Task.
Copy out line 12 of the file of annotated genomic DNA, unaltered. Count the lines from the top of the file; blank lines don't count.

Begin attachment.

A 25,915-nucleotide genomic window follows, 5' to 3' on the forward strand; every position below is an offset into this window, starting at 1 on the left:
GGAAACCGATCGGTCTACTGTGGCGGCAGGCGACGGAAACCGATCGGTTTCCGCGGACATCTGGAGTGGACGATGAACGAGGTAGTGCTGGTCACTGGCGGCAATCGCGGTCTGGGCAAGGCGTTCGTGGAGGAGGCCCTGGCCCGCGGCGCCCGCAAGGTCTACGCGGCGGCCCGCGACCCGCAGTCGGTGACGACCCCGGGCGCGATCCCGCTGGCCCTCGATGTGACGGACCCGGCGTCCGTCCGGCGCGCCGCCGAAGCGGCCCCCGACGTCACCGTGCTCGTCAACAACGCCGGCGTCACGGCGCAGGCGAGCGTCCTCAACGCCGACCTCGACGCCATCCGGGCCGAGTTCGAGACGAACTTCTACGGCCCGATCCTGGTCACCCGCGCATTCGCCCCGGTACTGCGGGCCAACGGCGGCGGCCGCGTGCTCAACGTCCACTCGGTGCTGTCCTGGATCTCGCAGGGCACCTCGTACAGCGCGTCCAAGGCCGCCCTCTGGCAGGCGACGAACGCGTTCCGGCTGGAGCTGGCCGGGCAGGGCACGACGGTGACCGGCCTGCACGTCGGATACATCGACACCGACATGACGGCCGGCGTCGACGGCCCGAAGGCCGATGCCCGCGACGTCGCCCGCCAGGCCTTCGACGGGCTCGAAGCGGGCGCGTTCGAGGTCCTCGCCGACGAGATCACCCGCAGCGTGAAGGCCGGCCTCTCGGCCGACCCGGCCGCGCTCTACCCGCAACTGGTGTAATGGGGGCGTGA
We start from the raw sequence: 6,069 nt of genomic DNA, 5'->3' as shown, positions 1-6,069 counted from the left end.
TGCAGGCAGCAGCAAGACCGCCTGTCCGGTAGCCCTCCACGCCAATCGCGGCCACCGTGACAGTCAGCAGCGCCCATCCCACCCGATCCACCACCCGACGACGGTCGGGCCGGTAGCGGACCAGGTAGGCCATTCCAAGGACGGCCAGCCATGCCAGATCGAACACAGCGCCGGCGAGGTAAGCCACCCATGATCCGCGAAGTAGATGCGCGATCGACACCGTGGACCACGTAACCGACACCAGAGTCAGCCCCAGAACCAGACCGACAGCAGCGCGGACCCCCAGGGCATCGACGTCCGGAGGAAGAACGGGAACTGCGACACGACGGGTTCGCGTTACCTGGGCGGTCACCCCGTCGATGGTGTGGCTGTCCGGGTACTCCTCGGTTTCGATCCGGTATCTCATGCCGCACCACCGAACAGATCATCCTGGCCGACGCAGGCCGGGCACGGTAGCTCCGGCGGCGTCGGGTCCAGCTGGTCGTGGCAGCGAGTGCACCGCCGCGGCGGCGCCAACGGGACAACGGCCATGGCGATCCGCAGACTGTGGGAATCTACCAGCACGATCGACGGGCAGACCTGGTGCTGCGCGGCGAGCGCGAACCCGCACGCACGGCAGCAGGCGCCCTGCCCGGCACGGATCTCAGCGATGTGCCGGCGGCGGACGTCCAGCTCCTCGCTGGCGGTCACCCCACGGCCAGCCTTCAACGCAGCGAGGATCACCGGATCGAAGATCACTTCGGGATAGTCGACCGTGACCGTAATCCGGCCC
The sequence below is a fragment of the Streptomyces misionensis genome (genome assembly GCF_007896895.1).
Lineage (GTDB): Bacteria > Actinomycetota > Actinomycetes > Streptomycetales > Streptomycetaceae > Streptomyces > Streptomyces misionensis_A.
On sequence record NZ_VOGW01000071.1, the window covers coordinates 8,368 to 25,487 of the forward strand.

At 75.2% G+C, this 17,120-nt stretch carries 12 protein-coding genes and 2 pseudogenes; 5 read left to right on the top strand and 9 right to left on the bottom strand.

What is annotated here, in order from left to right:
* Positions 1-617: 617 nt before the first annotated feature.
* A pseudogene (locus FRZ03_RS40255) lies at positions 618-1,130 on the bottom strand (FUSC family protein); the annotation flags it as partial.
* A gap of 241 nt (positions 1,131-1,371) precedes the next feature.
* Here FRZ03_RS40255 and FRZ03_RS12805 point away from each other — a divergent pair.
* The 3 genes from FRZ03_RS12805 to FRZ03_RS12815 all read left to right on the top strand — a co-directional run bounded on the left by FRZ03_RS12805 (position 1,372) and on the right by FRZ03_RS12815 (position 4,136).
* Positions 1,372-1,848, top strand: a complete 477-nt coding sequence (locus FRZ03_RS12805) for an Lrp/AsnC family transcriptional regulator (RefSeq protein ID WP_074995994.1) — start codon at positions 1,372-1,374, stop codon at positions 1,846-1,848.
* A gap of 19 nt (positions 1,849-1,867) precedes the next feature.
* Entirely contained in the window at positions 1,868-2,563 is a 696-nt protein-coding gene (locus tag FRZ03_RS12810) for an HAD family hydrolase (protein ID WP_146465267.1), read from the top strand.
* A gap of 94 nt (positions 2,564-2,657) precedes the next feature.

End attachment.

* A gap of 241 nt (positions 1,131-1,371) precedes the next feature.